Within today’s New York Times most emailed articles is this gem: Expunged Criminal Records Live to Tell Tales. It chronicles the difficulties folks have when facing an employer armed with a criminal background check when they have a minor offense on their record, and even when they were granted an expunction.

(R)eal expungement is becoming significantly harder to accomplish in the electronic age. Records once held only in paper form by law enforcement agencies, courts and corrections departments are now routinely digitized and sold in bulk to the private sector.

Some commercial databases now contain more than 100 million criminal records. They are updated only fitfully, and expunged records now often turn up in criminal background checks ordered by employers and landlords.

Just google “criminal background check”, and you’ll find hundreds of private companies willing to sell someone’s criminal history (for a fee, of course).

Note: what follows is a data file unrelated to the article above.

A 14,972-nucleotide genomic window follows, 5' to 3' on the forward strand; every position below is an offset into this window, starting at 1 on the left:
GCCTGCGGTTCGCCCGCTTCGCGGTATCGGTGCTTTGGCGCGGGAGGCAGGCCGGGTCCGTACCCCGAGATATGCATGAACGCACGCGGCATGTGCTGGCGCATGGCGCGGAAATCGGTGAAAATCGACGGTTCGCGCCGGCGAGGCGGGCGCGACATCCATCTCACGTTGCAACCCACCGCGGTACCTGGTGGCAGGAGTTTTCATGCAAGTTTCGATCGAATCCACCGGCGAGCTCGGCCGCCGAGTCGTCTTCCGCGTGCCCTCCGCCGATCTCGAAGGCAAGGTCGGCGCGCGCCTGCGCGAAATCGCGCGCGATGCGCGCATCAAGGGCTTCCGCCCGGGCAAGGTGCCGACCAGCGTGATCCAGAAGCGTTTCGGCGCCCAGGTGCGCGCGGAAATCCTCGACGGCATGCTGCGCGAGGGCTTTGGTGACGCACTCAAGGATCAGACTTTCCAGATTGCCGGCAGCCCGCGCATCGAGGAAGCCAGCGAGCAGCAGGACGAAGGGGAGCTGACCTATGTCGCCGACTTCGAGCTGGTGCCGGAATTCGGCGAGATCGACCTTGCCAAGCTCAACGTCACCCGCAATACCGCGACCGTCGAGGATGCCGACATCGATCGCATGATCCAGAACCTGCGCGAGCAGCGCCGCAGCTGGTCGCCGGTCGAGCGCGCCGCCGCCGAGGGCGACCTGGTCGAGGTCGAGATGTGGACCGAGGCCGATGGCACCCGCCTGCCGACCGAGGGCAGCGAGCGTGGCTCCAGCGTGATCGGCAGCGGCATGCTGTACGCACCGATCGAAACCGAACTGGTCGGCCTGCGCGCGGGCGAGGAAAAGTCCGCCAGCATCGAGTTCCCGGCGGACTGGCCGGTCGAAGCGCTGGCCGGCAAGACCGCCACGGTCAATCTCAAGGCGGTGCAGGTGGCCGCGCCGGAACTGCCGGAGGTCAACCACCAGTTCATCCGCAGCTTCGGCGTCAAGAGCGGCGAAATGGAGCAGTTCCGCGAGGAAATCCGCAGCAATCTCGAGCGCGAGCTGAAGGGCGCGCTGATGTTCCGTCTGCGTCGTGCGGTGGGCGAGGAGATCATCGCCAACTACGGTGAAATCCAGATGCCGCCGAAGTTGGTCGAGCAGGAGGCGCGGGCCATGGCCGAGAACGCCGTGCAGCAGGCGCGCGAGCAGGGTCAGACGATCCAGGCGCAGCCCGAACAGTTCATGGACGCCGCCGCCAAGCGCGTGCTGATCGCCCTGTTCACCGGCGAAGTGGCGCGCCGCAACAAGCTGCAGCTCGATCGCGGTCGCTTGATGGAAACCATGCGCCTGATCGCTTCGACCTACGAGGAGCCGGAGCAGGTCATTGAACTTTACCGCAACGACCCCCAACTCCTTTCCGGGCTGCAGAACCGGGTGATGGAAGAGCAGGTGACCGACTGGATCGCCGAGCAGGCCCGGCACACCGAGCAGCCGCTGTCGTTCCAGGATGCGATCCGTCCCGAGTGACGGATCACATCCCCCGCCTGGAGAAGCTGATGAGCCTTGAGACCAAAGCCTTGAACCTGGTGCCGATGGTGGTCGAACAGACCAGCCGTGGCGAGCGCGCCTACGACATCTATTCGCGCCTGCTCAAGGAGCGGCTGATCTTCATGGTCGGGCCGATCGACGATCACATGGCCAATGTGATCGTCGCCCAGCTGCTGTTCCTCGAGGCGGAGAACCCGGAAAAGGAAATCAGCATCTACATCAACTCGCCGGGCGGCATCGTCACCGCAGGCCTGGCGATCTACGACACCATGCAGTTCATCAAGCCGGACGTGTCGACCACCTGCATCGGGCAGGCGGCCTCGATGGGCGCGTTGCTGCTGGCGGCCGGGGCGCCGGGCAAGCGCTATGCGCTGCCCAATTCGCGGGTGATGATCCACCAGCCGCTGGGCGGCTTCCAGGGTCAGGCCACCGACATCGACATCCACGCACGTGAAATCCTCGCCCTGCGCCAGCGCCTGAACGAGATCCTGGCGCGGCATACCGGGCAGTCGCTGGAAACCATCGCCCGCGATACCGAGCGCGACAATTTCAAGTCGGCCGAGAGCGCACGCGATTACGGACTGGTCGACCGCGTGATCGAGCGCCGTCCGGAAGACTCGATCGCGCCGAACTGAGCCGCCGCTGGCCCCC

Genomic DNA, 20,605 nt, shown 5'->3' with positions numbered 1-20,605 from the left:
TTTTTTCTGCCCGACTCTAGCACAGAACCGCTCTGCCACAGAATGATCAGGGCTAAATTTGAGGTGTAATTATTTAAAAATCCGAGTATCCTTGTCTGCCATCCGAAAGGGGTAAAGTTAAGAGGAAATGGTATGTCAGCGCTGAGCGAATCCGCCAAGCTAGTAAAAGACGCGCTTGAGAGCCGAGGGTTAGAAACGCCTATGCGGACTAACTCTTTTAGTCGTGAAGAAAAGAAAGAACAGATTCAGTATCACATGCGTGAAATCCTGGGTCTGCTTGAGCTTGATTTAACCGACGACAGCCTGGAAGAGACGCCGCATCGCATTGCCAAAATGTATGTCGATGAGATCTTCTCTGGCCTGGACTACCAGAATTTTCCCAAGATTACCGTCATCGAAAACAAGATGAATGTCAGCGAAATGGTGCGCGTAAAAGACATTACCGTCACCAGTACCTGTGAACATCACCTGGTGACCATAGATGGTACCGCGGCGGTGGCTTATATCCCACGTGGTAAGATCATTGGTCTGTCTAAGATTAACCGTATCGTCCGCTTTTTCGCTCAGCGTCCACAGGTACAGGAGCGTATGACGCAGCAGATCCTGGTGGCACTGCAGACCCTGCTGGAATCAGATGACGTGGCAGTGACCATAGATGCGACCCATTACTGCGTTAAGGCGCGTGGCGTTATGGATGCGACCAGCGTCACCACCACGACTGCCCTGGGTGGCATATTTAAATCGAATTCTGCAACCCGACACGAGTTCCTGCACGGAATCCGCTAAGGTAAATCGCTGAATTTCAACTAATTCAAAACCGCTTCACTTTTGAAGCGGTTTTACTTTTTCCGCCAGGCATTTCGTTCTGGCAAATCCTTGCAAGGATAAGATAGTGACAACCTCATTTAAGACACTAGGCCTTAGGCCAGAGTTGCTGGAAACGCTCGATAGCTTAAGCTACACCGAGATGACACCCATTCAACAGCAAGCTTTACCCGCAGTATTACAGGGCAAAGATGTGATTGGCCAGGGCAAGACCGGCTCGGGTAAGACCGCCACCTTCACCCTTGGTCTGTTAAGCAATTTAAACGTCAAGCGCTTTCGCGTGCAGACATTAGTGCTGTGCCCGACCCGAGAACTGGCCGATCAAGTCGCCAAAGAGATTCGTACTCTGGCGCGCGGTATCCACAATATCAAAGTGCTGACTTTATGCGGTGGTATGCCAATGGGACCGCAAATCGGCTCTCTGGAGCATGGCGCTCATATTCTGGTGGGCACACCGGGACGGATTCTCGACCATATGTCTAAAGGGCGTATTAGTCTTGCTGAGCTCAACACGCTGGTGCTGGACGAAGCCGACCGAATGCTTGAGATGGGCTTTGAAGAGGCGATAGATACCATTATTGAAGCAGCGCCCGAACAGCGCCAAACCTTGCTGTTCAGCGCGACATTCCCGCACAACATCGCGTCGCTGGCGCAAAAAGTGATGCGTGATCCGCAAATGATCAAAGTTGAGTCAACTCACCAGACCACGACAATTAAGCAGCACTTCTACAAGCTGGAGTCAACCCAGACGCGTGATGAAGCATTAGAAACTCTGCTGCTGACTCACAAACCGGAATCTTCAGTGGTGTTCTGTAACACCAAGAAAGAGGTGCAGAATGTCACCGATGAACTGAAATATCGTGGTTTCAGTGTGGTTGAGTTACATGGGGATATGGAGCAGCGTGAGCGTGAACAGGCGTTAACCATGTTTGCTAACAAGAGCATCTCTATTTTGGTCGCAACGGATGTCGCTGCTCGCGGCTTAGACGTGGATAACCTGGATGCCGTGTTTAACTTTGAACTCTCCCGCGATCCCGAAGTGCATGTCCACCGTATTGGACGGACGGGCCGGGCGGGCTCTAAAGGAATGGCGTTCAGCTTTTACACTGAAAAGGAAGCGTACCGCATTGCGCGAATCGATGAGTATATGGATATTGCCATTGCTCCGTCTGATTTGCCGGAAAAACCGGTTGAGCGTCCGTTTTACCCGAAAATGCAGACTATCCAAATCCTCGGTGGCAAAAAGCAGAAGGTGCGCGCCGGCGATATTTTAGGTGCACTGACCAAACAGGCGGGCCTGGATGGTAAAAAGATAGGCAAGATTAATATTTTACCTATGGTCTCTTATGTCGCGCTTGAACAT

In Texas, the right to an expunction only accrues to someone who is acquitted, or whose case was dismissed. Sometimes my clients in Austin find themselves arrested for a “minor offense”, where the real punishment potentially comes not from what the judge will give them if they are convicted, but from the lifetime of explaining that DWI, Assault, Theft or Marijuana arrest on their record.

Unfortunately, the Texas Expunction statute only applies to governmental agencies, and does not reach the private companies that gathered the data between arrest and dismissal. I’ll have more soon on expunctions, and what can be done to “erase your criminal history”.